Why my thatched cottage is the cream of the crop

Standing outside Gladstone Cottage in the Wiltshire village of Bottlesford, it's easy to see what gives this house its English charm – an imposing thatched roof.

At the front, the thatch is a traditional squared-off shape, and round the back it transforms into dramatic turret shapes. But, ironically, it was the wonderful roof on this five-bedroom house that initially put off the current owners, Haig and Juliette Tyler, when they were looking for a property in 2004.

'We'd never had a thatch before and we originally said we didn't want one,' says Juliette, 43. 'But we soon realised there were so many thatched houses in this area, the Vale of Pewsey, that if we ruled one out we would be seriously narrowing our options.'

Juliet Tyler's £725,000 Wiltshire thatched cottage

Thatch made in heaven: Juliet Tyler's £725,000 Wiltshire cottage

Indeed, the area is famed for its thatched properties. Actress Zoe Wanamaker lives in one nearby and many prospective buyers in the Vale are looking for them.

Initially, Juliette was concerned about the fire risk and the maintenance and insurance costs associated with owning a thatched house. But after seven years living in Gladstone Cottage, these concerns have been dispelled.

'The insurance bills don't seem to be any higher,' she says, 'but you have to go to a specialist broker.

'We had an inspection done by the Pewsey fire department and the insurers insist you have your chimney cleaned regularly and that you keep a fire blanket in the kitchen.

'But we found one unexpected bonus. When salesmen ring up trying to sell house insurance, we just say "We're thatched" and they hang up immediately.'

Haig, 43, an IT director, and Juliette, who is studying for an environmental science degree, have two children, Sebastian, ten, and Lucy, eight. They are now looking for a 'new project' – and have become so fond of their thatched roof that their next property has to have one.

'When we first moved in, I wouldn't even light a candle because I was so concerned about fire,' says Juliette.

'But you realise that a thatched house is no more likely to catch fire than any other house – it's just that if they do, there is a lot of combustible material in the roof.

'We've found that having a thatch is like having very good loft insulation. In the summer it is incredibly cool and in the winter our heating bills are far lower.'

Juliet Tyler at Gladstone Cottage

Clutching at straws: It took five months and £30,000 to thatch Juliet Tyler's roof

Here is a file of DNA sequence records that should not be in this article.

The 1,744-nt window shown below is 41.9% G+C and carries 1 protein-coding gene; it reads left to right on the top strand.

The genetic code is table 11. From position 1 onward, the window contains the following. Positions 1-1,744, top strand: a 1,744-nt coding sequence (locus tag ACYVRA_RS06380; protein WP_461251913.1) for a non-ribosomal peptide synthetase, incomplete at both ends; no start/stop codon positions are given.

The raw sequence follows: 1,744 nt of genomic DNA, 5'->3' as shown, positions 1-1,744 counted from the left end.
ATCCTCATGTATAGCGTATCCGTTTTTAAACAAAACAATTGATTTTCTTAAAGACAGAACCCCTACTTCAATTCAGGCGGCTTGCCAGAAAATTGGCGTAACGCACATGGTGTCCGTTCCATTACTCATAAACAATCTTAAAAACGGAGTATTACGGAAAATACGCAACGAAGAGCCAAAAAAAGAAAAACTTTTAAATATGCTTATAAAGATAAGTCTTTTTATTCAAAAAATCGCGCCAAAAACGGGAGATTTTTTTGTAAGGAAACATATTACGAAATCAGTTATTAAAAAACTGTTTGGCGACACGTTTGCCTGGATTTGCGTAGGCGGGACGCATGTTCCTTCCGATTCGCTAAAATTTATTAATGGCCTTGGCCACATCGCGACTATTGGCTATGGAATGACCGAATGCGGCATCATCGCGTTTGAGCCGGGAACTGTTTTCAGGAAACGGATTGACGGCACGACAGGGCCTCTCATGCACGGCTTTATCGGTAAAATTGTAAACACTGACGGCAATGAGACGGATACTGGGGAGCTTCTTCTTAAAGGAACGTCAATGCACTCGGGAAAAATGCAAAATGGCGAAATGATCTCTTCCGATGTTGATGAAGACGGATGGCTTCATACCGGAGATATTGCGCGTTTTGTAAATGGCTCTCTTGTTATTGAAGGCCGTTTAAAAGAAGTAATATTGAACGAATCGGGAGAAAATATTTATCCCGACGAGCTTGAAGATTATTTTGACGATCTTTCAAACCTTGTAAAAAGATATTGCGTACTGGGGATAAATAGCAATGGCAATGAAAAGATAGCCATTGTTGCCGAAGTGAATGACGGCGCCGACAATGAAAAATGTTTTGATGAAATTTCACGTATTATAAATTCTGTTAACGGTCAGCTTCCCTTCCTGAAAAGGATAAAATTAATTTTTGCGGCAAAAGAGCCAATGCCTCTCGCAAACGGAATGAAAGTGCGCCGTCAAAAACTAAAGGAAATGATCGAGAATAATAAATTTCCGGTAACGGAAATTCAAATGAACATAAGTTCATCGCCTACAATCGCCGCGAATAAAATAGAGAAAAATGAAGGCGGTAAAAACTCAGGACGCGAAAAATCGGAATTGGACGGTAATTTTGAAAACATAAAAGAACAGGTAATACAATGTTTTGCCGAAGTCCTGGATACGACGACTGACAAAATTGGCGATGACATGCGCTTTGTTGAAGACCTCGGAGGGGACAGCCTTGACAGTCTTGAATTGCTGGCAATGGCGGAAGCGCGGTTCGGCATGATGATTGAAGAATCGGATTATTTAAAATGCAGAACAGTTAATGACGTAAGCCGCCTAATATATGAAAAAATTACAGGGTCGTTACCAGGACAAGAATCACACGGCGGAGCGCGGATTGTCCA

The couple have put in a new kitchen and bathroom and extended at the back to create a light and airy glass-vaulted reception room.

Their last job – rethatching the roof prior to putting the house on the market – means they are ideally placed to comment on the cost and implications of maintaining thatches.

And the disruption, not to mention the £30,000 bill, has not dampened their enthusiasm.

'The thatch was last done in 1988 and it needs doing every 25 years so we thought it might put off potential buyers if we didn’t do it,’ says Juliette.

'When the thatcher said it would take between 12 and 15, we thought he was talking days, but he meant weeks. He was here from November to March.'

The work added 12 to 14in of thickness to the thatch. Of the £30,000 cost, the straw – sourced from Devon – was £10,000.

It is possible to buy cheaper straw from Eastern Europe, but thatchers will work only with material they are familiar with.

'They are particular about the quality of the thatch. Apparently straw from Eastern Europe can be too brittle,' says Juliette.

The Tylers could have chosen Norfolk reed, which lasts 40 years, but the cost is much higher.

'When it was finished it looked wonderful,' says Juliette. 'It was a lovely golden yellow colour but now it has browned off due to the weather. We found out what a traditional craft it is while our thatcher, Martin Dimmock, was working. They put their own signatures on the roof and Martin does a very characteristic stitch in the ridge.'

Gladstone Cottage will not need to be rethatched until 2036, though the ridge of the roof needs to be restitched every ten years.

'Thatched houses retain their value if the thatch is maintained,' says Rory O'Neill, of selling agents Carter Jonas. 'If it has deteriorated it is seen as an expensive problem.

'But if the thatch is in good shape, then the houses are more desirable than tiled counterparts in this area.

'A uniquely shaped, freshly thatched property is always popular both from an aesthetic and practical point of view.'

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